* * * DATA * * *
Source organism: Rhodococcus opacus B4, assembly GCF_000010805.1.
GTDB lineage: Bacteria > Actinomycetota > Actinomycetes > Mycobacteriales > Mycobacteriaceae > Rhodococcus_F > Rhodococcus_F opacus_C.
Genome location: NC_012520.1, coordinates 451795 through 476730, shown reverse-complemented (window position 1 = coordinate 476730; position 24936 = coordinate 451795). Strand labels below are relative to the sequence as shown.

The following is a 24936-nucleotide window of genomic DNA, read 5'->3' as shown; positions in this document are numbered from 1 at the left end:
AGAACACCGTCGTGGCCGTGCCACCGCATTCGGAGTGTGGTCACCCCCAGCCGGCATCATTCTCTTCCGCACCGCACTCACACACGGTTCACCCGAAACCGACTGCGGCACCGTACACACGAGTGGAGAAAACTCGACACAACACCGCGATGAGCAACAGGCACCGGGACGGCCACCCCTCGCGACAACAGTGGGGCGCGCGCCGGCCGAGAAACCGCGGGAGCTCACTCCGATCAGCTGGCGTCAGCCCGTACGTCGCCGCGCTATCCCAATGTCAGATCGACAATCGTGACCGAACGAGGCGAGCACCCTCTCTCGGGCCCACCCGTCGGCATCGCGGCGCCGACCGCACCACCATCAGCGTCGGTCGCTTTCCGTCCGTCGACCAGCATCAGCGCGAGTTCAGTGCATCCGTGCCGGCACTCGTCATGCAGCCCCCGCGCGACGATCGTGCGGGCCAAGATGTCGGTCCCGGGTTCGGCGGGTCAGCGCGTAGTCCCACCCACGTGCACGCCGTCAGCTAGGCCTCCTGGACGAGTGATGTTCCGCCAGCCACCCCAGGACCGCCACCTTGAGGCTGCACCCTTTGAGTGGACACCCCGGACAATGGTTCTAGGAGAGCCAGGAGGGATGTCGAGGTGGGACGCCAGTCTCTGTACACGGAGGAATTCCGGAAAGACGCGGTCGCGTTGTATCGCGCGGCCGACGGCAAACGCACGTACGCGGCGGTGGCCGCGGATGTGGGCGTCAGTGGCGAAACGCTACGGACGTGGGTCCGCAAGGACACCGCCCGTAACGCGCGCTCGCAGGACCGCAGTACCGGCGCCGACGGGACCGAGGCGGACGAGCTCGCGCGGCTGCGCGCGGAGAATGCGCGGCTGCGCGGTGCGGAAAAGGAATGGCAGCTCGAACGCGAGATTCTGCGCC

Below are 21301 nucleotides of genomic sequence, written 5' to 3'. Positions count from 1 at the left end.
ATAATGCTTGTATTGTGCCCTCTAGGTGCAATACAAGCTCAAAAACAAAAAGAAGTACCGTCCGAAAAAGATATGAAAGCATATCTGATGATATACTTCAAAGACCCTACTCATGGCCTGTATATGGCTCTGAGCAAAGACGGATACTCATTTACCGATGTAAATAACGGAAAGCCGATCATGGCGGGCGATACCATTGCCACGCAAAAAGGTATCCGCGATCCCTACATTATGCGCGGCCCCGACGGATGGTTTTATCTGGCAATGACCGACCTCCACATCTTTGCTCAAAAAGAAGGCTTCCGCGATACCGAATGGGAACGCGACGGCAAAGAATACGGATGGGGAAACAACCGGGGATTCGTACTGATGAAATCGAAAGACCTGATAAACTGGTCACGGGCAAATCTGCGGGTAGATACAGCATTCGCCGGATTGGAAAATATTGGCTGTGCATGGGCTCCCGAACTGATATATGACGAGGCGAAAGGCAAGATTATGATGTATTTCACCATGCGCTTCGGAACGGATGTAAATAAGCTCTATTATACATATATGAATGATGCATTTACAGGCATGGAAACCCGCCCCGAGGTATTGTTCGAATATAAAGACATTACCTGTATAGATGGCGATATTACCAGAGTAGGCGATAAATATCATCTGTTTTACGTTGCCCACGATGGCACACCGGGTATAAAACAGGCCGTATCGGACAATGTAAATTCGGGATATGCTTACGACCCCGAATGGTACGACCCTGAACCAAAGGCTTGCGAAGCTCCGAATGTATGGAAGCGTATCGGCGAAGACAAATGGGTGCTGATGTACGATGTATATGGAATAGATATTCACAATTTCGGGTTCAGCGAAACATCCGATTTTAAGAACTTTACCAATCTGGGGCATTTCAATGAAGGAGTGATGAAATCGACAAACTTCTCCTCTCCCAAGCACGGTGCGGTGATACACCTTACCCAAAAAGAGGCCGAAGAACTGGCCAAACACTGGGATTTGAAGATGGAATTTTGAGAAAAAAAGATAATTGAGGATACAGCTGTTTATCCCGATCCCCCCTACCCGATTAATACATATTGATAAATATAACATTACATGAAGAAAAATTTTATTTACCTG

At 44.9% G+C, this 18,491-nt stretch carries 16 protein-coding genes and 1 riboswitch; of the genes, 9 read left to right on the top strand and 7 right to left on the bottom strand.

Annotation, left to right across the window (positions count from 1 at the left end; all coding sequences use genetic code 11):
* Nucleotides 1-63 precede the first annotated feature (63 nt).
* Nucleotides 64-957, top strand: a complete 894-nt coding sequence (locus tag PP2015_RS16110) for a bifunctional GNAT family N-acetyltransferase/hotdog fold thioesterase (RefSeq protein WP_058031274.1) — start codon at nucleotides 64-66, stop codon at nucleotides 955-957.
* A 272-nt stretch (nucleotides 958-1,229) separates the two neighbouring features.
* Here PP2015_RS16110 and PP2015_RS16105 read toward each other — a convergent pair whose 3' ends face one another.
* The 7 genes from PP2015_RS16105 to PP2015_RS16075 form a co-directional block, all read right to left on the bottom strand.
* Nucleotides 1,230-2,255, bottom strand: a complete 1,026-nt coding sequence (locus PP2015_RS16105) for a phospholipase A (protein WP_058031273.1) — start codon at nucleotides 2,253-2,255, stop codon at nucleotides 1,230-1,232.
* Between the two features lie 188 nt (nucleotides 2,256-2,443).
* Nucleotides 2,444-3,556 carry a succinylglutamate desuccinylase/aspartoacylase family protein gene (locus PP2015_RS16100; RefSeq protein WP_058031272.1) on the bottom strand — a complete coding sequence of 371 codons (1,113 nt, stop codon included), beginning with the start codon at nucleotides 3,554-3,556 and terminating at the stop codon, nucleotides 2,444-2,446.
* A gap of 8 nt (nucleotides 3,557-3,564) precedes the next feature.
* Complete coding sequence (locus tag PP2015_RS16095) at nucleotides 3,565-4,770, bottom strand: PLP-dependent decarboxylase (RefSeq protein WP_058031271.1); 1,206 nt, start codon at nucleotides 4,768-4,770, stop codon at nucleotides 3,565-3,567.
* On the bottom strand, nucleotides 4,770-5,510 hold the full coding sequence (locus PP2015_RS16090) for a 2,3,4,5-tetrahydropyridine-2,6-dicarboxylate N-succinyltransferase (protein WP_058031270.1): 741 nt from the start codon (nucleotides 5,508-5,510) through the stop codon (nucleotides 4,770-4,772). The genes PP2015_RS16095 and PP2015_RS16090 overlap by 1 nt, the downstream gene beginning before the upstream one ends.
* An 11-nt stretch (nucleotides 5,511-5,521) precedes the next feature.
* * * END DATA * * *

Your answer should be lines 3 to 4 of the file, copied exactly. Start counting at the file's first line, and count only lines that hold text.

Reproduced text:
Genome location: NC_012520.1, coordinates 451795 through 476730, shown reverse-complemented (window position 1 = coordinate 476730; position 24936 = coordinate 451795). Strand labels below are relative to the sequence as shown.

The following is a 24936-nucleotide window of genomic DNA, read 5'->3' as shown; positions in this document are numbered from 1 at the left end: